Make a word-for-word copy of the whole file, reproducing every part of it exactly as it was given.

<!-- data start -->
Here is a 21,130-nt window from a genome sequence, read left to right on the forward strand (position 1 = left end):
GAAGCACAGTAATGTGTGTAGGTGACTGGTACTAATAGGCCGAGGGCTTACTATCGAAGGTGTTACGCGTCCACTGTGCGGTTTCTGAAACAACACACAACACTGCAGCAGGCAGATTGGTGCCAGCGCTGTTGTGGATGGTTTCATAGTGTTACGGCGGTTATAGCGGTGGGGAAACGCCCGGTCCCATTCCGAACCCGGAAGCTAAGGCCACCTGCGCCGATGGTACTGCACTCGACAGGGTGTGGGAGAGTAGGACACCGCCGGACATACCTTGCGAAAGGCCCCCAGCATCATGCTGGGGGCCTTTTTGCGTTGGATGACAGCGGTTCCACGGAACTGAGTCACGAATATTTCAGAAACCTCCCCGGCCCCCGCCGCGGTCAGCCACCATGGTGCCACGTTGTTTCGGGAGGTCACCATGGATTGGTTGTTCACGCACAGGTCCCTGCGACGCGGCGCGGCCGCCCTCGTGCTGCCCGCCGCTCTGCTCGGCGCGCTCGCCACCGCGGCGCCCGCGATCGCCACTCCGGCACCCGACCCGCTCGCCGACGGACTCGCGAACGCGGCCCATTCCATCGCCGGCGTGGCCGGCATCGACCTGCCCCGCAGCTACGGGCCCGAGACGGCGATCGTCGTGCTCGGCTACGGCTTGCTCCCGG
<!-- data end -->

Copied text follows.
Here is a 21,130-nt window from a genome sequence, read left to right on the forward strand (position 1 = left end):
GAAGCACAGTAATGTGTGTAGGTGACTGGTACTAATAGGCCGAGGGCTTACTATCGAAGGTGTTACGCGTCCACTGTGCGGTTTCTGAAACAACACACAACACTGCAGCAGGCAGATTGGTGCCAGCGCTGTTGTGGATGGTTTCATAGTGTTACGGCGGTTATAGCGGTGGGGAAACGCCCGGTCCCATTCCGAACCCGGAAGCTAAGGCCACCTGCGCCGATGGTACTGCACTCGACAGGGTGTGGGAGAGTAGGACACCGCCGGACATACCTTGCGAAAGGCCCCCAGCATCATGCTGGGGGCCTTTTTGCGTTGGATGACAGCGGTTCCACGGAACTGAGTCACGAATATTTCAGAAACCTCCCCGGCCCCCGCCGCGGTCAGCCACCATGGTGCCACGTTGTTTCGGGAGGTCACCATGGATTGGTTGTTCACGCACAGGTCCCTGCGACGCGGCGCGGCCGCCCTCGTGCTGCCCGCCGCTCTGCTCGGCGCGCTCGCCACCGCGGCGCCCGCGATCGCCACTCCGGCACCCGACCCGCTCGCCGACGGACTCGCGAACGCGGCCCATTCCATCGCCGGCGTGGCCGGCATCGACCTGCCCCGCAGCTACGGGCCCGAGACGGCGATCGTCGTGCTCGGCTACGGCTTGCTCCCGG